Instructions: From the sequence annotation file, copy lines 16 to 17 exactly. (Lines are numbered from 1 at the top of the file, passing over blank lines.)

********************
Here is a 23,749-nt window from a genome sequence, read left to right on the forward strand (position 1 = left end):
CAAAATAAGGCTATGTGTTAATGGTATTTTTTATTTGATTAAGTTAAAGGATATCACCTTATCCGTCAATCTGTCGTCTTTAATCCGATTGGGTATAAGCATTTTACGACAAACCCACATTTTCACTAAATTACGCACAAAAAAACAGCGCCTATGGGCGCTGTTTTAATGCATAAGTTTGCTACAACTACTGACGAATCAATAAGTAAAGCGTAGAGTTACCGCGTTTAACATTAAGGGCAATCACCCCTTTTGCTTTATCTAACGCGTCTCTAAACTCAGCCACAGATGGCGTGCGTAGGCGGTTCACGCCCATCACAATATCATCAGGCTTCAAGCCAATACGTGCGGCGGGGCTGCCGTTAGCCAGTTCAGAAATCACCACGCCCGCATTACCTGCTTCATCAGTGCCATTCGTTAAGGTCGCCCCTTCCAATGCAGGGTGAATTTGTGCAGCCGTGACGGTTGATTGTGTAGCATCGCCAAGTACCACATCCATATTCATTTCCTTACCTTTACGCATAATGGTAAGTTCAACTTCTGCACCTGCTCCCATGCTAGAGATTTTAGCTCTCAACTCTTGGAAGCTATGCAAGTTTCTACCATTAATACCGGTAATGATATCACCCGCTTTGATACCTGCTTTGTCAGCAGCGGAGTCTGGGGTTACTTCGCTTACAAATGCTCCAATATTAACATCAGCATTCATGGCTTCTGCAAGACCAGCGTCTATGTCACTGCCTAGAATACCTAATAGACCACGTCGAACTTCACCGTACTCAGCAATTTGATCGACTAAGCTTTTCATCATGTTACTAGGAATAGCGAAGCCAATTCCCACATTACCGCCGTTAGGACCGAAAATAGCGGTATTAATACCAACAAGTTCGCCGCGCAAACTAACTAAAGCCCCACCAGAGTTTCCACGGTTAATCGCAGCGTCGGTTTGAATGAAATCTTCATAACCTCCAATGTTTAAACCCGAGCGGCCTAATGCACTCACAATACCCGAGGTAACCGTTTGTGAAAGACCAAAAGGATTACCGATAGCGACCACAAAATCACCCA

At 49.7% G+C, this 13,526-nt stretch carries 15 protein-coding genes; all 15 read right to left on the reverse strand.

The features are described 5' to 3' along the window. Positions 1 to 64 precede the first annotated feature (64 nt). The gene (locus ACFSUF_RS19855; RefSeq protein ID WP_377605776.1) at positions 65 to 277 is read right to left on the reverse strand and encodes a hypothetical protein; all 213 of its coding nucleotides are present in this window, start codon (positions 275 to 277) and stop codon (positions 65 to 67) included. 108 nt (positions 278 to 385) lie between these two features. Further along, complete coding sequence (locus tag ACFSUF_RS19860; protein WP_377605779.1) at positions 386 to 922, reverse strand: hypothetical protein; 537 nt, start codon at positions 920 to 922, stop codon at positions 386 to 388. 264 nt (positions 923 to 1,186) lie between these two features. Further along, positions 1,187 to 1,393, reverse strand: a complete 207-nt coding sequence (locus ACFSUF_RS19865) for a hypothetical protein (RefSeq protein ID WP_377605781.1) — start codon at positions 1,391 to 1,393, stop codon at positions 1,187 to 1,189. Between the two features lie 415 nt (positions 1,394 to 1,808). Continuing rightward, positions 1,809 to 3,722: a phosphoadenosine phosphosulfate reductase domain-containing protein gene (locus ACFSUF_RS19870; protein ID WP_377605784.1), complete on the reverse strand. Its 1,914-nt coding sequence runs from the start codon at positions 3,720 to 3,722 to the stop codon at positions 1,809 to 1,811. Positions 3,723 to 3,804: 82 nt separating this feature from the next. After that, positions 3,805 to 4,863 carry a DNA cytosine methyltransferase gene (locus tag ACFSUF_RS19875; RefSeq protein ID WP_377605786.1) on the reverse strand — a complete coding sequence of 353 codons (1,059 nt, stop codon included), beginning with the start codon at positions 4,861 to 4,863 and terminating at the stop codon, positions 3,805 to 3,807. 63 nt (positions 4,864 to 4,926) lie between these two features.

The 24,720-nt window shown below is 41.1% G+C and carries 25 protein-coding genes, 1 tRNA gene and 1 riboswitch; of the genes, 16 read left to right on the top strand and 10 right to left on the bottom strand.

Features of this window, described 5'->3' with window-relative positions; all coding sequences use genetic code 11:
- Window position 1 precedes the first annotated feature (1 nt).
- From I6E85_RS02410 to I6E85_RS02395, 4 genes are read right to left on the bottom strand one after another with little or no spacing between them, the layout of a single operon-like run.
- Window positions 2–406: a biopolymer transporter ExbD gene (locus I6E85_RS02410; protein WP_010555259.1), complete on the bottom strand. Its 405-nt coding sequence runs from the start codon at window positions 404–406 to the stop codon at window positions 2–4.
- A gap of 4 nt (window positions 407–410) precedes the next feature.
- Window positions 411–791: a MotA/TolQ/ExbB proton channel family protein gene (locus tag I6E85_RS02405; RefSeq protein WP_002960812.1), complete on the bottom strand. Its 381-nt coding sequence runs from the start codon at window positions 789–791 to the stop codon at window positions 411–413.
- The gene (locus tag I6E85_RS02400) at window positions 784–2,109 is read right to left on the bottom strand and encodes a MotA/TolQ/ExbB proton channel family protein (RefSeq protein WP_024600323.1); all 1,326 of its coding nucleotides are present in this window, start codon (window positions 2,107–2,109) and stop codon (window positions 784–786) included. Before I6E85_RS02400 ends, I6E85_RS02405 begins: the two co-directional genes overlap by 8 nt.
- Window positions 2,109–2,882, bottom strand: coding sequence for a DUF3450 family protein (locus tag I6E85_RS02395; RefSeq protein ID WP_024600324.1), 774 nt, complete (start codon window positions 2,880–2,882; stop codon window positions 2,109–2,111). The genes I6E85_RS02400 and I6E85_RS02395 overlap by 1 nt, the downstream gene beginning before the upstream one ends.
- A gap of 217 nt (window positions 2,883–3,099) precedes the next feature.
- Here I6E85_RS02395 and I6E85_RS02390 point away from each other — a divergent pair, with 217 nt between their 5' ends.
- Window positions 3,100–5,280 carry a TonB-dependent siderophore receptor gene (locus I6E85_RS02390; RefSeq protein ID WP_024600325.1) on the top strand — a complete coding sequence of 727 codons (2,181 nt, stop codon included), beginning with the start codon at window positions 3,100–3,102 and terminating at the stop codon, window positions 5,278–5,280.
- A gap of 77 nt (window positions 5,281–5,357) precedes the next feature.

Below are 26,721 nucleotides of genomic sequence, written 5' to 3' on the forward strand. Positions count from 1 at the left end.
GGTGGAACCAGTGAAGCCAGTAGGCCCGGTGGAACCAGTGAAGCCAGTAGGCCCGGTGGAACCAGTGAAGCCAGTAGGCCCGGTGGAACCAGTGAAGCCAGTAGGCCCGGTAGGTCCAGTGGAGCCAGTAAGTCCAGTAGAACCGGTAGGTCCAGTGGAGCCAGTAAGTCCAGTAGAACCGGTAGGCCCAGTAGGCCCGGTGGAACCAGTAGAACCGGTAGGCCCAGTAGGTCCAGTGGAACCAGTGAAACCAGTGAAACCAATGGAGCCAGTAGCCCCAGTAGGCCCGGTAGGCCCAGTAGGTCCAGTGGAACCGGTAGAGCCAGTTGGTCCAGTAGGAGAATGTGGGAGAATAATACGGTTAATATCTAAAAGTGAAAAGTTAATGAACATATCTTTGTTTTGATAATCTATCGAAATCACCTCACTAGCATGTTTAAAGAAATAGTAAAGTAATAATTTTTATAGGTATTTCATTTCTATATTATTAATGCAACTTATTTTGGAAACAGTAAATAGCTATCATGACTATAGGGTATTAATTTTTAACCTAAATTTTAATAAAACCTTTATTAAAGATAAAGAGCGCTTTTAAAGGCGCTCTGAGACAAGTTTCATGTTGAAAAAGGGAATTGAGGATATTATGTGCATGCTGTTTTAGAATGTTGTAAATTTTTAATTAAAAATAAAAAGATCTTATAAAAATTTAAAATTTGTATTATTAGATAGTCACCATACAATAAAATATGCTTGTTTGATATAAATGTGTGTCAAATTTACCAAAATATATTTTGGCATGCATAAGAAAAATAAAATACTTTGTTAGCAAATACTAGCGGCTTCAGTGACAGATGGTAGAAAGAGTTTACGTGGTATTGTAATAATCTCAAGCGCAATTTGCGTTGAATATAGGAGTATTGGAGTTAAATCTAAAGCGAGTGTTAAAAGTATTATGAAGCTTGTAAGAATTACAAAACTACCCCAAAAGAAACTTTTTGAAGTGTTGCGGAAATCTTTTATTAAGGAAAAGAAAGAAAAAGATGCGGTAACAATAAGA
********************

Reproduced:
- Window positions 3,100–5,280 carry a TonB-dependent siderophore receptor gene (locus I6E85_RS02390; RefSeq protein ID WP_024600325.1) on the top strand — a complete coding sequence of 727 codons (2,181 nt, stop codon included), beginning with the start codon at window positions 3,100–3,102 and terminating at the stop codon, window positions 5,278–5,280.
- A gap of 77 nt (window positions 5,281–5,357) precedes the next feature.